If you have spent any time looking for a storage unit that can serve as a home for your property, you may have come across a climate-controlled facility. This sounds like an appealing option, to be sure, although it tends to come at a premium as compared to a regular storage unit. So, is climate-controlled storage worth the extra cost? And what kinds of items should be stored in a climate-controlled setting? Let’s dive into those questions in this article.
When temperature control is not necessary, your best bet may be to store items on your property in a new shed or garage from Carport Kingdom. With great prices on durable metal structures, you can create a flexible storage space that won’t come along with monthly rent. Use our Build & Price Tool to explore the many customization options available. If you run into any questions, just contact us and we will be happy to help.
What Is Climate-Controlled Storage?
If you do choose to rent a climate-controlled unit for your things, you’ll be gaining a couple of advantages over traditional storage: temperature control and humidity control. It’s easy to overlook the second piece of that puzzle, but controlling humidity may be more important for the health of your items. When the air gets too wet or too dry, some items can be damaged.
To learn what conditions will be maintained in the storage unit you are considering, be sure to ask before signing any paperwork. Unit conditions may vary from one facility to another, even in your local area. Each facility should be able to give you a temperature range that they maintain along with an estimated humidity target.
Consider Your Local Climate
A big part of the climate-controlled storage debate comes down to your local climate throughout the year. If you live in a mild climate where temperatures and humidity levels rarely reach high or low extremes, paying for climate-controlled storage may be a waste. You would be protecting your items against conditions that are unlikely to occur anyway.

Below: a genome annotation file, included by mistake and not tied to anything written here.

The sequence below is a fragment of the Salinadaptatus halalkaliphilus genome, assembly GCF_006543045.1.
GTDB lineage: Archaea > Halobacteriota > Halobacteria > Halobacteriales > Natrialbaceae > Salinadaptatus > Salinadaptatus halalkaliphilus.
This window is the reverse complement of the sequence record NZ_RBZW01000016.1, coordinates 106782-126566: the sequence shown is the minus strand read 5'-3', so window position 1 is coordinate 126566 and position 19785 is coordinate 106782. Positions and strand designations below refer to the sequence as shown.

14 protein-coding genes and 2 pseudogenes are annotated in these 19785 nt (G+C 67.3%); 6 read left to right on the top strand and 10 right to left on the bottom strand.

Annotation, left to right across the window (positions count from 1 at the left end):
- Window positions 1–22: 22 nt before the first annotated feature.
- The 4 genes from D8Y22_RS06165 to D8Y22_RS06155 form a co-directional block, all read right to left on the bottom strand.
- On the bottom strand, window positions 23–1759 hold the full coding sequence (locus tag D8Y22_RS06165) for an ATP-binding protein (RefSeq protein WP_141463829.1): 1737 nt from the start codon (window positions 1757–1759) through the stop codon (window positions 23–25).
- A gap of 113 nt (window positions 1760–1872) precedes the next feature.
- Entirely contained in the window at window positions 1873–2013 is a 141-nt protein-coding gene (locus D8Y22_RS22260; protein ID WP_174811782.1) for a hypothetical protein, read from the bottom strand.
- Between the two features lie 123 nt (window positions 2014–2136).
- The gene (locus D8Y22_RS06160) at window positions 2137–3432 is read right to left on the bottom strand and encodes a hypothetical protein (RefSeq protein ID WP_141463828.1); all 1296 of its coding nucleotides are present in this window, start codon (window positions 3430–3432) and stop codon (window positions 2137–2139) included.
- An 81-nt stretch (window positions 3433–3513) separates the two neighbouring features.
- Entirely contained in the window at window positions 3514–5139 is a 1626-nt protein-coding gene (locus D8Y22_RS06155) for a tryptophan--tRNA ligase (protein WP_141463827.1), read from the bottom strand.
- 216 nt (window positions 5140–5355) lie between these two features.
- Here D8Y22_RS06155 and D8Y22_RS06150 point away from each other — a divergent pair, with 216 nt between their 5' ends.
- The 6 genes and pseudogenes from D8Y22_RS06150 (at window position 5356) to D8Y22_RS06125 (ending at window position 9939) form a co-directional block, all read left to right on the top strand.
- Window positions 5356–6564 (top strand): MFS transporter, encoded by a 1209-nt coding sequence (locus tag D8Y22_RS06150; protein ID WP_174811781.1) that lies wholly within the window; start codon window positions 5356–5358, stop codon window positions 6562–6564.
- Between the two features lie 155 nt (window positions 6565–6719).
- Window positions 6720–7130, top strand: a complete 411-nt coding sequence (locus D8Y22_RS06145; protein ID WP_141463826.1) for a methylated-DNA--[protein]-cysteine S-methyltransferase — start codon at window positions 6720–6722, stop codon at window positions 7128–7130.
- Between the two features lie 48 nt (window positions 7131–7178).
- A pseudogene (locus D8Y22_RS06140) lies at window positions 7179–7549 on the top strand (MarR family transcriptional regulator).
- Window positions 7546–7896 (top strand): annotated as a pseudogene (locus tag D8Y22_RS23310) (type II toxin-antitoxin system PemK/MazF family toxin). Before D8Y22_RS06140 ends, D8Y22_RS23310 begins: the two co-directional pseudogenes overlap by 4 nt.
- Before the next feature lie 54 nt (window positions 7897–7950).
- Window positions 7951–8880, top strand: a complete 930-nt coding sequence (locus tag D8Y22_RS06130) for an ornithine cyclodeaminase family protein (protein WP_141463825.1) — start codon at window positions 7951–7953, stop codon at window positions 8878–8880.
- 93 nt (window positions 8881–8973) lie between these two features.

On the other hand, extreme climates warrant giving this type of storage a closer look. For example, if you live in a desert where very hot temperatures and very low humidity are common in the summer, some of your belongings may suffer without climate control.
What Kinds of Items Are in Danger?
Generally speaking, items that feature a significant amount of organic material will be the most vulnerable to dramatic changes in temperature and humidity while in storage. Pieces made from wood are a prime example. Wood will expand and contract when humidity moves up and down, and that movement can be enough to ruin something like a table or desk over a long period of time. Also, items that may be prone to the growth of mold or mildew would be candidates for climate-controlled storage.
Here’s a partial list of things that might be in danger without climate control:
- Paper goods like magazines, books, printed photographs, etc.
- Electronic equipment
- Wood furniture and other pieces featuring wood components
- Mattresses and bedding
- Leather items
- Valuable antiques and collectibles
Climate-controlled storage can play an important role in the process of moving from one home to another because of the types of things that can benefit from the protection it provides. Many of the things that need climate control are items that you would normally be keeping in your home—a like mattresses, electronics, antiques—so a climate-controlled space may make a lot of sense during a move.
Add a Shed for Most Storage Needs
Unless you are moving, there is a good chance you can get by with the addition of a standard metal shed or garage on your property while saving the expense of a monthly rental unit. This is especially true if you have air conditioning for your home. With AC in place, you can keep the few things that do need climate control in your house while putting everything else in the shed or garage.
As a bonus, building a new metal shed or garage on your property will open more possibilities than just storage. You may find that part of this new structure is used for storage while the rest is used for working on projects or other tasks. Over the coming years, you can evolve the use of this enclosed space to meet the needs of you and your family.
Create a Strategic Storage Plan
Most likely, you’ll be able to store most of your items in a traditional shed or garage on your property without any trouble. If you do own some things that would fare better in a climate-controlled setting, plan to address those apart from the rest of your belongings. In other words, there is no need to store everything in a costly climate-controlled unit just because a couple of your items are particularly sensitive or delicate.
Of course, when you are ready to add a new shed or garage to your property, make sure Carport Kingdom is your first call!